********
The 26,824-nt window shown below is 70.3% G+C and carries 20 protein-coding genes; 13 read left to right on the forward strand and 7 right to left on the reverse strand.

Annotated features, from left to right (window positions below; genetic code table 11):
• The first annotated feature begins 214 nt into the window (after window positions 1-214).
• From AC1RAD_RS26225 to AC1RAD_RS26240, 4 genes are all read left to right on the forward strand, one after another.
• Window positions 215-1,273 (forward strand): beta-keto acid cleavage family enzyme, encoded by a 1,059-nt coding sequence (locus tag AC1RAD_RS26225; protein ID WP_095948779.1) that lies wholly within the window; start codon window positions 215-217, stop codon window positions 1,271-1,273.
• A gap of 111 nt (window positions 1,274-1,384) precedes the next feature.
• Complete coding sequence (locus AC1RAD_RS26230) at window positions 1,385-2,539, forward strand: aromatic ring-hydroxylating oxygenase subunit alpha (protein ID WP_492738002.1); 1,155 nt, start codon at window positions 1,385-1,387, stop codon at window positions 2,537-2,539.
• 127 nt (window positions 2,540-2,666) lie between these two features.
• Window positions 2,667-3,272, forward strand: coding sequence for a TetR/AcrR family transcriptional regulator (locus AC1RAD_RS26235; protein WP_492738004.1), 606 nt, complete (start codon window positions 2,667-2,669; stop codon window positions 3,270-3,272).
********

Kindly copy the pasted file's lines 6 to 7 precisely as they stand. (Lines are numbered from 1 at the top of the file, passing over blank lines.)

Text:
• A gap of 111 nt (window positions 1,274-1,384) precedes the next feature.
• Complete coding sequence (locus AC1RAD_RS26230) at window positions 1,385-2,539, forward strand: aromatic ring-hydroxylating oxygenase subunit alpha (protein ID WP_492738002.1); 1,155 nt, start codon at window positions 1,385-1,387, stop codon at window positions 2,537-2,539.